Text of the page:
1. Description of PyQt5 library
PyQt is a set of Python bindings for the Qt application framework and runs on all platforms supported by Qt including Windows, OS X, Linux, iOS, and Android. PyQt is available under the GPL and commercial licenses. The GPL version is free of charge for open source projects, while the commercial version has a fee. PyQt is developed by Riverbank Computing, a UK-based company. PyQt allows you to create desktop applications with Python bindings for the Qt library. It is a popular choice for creating cross-platform GUI applications, and is often compared to Tkinter, which is the standard Python library for creating GUI applications. PyQt offers a more powerful set of widgets and is better suited for larger and more complex applications.
2. How to install PyQt5
PyQt5 can be installed using pip, the Python package installer. You can install it by running the following command in your command prompt or terminal:
# install PyQt5 library
pip install PyQt5
# install PyQt( tools
pip install pyqt5-tools
- If you are using a version of Python earlier than 3.4, you may need to use pip3 instead of pip.
- In addition to the PyQt5 package, you will also need to install the Qt libraries and tools. The easiest way to do this is to download and install the official Qt installer for your operating system from the Qt website.
- Once you have the installer, you can run it and select the version of Qt and the components you want to install. Be sure to select the version that corresponds to the version of PyQt5 you have installed.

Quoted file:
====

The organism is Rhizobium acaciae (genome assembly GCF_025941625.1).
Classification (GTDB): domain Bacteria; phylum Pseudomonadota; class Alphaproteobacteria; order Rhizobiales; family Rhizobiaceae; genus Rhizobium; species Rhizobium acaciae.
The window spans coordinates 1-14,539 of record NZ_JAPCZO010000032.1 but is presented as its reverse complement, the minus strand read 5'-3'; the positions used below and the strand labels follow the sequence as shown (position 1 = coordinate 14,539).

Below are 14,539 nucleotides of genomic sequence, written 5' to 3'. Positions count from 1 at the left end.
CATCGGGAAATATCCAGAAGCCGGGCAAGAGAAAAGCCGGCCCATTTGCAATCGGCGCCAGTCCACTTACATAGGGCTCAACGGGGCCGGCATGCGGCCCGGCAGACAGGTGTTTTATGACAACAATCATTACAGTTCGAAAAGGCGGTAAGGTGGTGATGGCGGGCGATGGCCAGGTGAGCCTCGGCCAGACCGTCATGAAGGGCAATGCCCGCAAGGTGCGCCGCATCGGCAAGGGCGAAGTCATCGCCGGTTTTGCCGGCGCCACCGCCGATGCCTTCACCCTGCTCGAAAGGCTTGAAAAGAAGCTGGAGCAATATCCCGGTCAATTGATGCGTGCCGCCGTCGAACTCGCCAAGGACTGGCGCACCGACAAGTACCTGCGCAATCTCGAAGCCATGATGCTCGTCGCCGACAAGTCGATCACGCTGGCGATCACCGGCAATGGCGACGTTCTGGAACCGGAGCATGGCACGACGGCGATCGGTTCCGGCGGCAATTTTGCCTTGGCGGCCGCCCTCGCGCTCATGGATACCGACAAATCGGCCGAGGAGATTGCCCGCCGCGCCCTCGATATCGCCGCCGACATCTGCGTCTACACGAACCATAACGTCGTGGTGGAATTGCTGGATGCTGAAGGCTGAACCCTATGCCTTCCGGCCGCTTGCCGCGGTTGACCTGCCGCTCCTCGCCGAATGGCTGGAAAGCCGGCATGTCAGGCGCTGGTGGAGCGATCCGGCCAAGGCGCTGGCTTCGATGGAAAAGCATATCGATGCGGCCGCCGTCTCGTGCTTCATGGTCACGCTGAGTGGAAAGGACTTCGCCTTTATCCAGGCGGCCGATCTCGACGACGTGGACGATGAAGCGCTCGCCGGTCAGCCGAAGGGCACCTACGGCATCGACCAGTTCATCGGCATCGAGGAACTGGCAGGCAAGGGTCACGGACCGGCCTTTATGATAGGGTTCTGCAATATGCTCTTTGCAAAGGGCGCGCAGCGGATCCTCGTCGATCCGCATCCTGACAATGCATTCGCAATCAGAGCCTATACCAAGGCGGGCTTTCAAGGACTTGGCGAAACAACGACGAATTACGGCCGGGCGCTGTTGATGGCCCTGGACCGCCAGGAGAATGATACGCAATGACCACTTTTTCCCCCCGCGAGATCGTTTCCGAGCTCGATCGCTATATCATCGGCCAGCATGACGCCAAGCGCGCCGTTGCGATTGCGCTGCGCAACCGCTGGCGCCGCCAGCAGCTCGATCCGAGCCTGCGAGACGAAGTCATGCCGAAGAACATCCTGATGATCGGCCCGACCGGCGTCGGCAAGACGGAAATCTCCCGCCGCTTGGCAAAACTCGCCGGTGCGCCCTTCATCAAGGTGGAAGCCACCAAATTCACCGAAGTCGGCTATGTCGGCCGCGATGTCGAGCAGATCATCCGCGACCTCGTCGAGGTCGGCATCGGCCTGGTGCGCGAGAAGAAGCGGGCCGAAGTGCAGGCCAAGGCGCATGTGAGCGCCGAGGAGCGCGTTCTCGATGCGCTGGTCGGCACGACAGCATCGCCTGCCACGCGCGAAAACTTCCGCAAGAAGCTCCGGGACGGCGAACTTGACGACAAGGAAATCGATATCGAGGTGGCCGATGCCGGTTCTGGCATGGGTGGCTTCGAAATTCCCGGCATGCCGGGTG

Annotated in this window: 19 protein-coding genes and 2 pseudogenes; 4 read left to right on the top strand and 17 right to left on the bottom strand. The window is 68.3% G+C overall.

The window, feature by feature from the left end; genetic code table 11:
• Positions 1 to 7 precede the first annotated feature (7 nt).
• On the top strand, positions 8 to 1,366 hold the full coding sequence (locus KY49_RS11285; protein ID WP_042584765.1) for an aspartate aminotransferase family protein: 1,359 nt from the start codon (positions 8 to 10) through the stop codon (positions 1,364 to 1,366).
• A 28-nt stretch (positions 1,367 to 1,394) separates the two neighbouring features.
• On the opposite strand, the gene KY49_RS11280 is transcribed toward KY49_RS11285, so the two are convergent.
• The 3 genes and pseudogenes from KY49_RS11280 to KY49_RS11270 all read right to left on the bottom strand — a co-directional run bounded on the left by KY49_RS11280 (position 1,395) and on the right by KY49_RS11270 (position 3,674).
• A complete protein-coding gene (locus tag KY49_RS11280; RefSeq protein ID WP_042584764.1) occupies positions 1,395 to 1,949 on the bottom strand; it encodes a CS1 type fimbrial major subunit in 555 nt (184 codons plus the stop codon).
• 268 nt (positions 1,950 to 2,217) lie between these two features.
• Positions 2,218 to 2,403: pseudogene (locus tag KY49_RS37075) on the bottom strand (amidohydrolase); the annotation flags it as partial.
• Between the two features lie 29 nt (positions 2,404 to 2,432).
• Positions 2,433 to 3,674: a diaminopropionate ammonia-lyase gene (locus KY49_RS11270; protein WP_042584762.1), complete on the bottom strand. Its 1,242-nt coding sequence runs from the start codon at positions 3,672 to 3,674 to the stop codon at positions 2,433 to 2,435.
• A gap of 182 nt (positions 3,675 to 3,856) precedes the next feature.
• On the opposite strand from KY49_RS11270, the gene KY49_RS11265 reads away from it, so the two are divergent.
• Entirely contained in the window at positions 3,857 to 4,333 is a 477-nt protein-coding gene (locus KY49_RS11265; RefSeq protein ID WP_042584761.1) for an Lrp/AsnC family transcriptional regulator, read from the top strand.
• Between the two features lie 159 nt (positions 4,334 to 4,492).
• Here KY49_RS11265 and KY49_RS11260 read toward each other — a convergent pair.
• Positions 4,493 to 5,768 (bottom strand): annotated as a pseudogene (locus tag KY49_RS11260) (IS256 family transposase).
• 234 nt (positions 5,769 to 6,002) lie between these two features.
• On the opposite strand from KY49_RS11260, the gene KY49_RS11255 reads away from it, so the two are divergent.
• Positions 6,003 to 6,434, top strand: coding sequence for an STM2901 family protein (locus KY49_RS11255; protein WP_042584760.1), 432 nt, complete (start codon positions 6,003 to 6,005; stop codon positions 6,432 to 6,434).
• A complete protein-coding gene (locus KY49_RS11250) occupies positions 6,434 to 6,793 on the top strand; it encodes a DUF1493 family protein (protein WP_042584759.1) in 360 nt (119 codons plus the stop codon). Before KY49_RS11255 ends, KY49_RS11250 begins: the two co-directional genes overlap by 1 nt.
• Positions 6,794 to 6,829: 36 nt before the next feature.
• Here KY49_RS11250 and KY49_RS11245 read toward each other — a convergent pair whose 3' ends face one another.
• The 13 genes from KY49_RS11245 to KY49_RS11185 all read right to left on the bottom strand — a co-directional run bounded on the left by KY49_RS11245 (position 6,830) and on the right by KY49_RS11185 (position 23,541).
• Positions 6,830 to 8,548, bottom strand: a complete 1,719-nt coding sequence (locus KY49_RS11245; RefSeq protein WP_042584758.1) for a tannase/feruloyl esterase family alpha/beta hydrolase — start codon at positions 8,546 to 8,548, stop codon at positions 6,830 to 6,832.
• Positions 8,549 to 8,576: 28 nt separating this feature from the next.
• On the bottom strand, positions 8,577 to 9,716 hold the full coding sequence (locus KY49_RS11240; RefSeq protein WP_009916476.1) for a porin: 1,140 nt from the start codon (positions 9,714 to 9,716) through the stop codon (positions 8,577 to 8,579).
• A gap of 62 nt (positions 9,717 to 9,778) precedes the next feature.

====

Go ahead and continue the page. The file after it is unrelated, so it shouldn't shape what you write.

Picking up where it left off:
- If you are on Windows or Mac, the installer will also install a version of the Mingw or clang compiler, this is needed to build the C++ code of PyQt5.
Please note that on Windows, it's important that you use the same version of python and the same bitness (32 or 64bits) for PyQt5 and the Qt libraries. After installing the dependencies, you should be able to import and use the PyQt5 modules in your Python scripts.
3. List Of PyQt5 widgets
Here is a list of some commonly used widgets in PyQt5 with a brief description of their functionality:
- QLabel: Displays text or an image.
- QLineEdit: Allows the user to enter and edit a single line of text.
- QTextEdit: Allows the user to enter and edit multiple lines of text.
- QPushButton: A button that can be clicked to perform an action.
- QCheckBox: A checkbox that can be checked or unchecked.
- QRadioButton: A radio button that can be selected or deselected.
- QComboBox: A drop-down list that allows the user to select one item from a list.
- QListWidget: A list box that displays a list of items.
- QTreeWidget: A tree-like list box that displays items in a hierarchical structure.
- QTableWidget: A table that displays items in a grid.
- QProgressBar: A widget that displays the progress of a task.
- QSlider: A widget that allows the user to select a value by sliding a thumb along a track.
- QSpinBox: A widget that allows the user to select a value by clicking up and down arrows or typing a value into a text box.
- QDateEdit: A widget that allows the user to select a date.
- QTimeEdit: A widget that allows the user to select a time.
- QDateTimeEdit: A widget that allows the user to select a date and time.
- QGroupBox: A container widget that groups related widgets together.
- QTabWidget: A widget that allows the user to switch between multiple pages of widgets, each represented by a tab.
- QDialog: A dialog box that can be used to display information or ask the user for input.
- QMainWindow: A main window that can contain menus, toolbars, and a central widget.